Annual Report

2018–2019 Annual Report

Cover of the 2018-19 Annual ReportFROM THE DIRECTOR
This has been a year of dynamic growth for the Cogut Institute, as we continue the vital work of integrative humanities teaching and research on the most important questions facing our global society. We launched several new initiatives and celebrated the establishment of the Center for the Study of the Early Modern World. With this new Center, developed out of a longstanding program at Brown, we aim to foster deeper dialogue on the history of the humanities across the globe. Another faculty-led group, building on a 2017–2018 pilot lecture series, inaugurated Environmental Humanities at Brown, an initiative that draws in faculty and students across several disciplines to share resources, publicize courses, and host events addressing the environmental challenges facing humanity.

Two additional initiatives were launched under the directorship of Humanities Initiative Scholars working collaboratively with departments and other centers on campus. Peter Szendy, David Herlihy Professor of Comparative Literature and Humanities, introduced the Economies of Aesthetics Initiative through a major international conference on Narratives of Debt. And in collaboration with the Center for Contemporary South Asia, Leela Gandhi, the John Hawkes Professor of Humanities and English, convened thought-provoking events under the aegis of the Humanities in the World Initiative.

These developments have all promoted cross-fertilization of advanced research and public discussion across campus. In doing so, they complement existing lecture series such as Creative Medicine and Politics in the Humanities. The Greg and Julie Flynn Cogut Institute Speaker Series, in particular, continues to provide opportunities for undergraduate students to converse directly with public figures in the humanities such as Mohsin Hamid, Pico Iyer, and Sarah Lewis, in both small group settings and large public venues.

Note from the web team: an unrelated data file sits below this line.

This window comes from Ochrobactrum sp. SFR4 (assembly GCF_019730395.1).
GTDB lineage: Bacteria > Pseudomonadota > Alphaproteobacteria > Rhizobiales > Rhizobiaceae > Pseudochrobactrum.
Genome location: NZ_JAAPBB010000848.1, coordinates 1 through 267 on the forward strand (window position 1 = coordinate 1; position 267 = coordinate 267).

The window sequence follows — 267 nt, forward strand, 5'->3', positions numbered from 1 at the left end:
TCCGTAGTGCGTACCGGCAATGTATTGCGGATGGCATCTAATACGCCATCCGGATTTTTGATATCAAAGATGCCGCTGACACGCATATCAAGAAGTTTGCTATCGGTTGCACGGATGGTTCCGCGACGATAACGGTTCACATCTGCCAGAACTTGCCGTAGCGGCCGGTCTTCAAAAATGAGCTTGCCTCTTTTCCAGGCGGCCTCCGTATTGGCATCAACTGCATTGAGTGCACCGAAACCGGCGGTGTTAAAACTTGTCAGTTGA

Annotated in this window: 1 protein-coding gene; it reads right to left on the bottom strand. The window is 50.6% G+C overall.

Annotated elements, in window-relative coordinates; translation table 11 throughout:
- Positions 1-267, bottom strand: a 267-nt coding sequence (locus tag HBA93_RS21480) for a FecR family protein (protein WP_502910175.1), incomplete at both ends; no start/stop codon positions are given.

We were excited this year to initiate a new undergraduate component to our Collaborative Humanities Initiative, in the form of innovative team-taught courses pairing humanities faculty with faculty in other divisions and schools of the University. Course topics align with the core emphases of Building on Distinction, Brown’s strategic plan for innovation in research, teaching, and service. By means of a competitive award process, we selected three courses that will be offered over the next two years: “Brazilian Democracy in Literature and History,” “Happiness in Psychology and Philosophy,” and “Simulating Reality: The (Curious) History and Science of Immersive Experiences.” Read more.

Past Annual Reports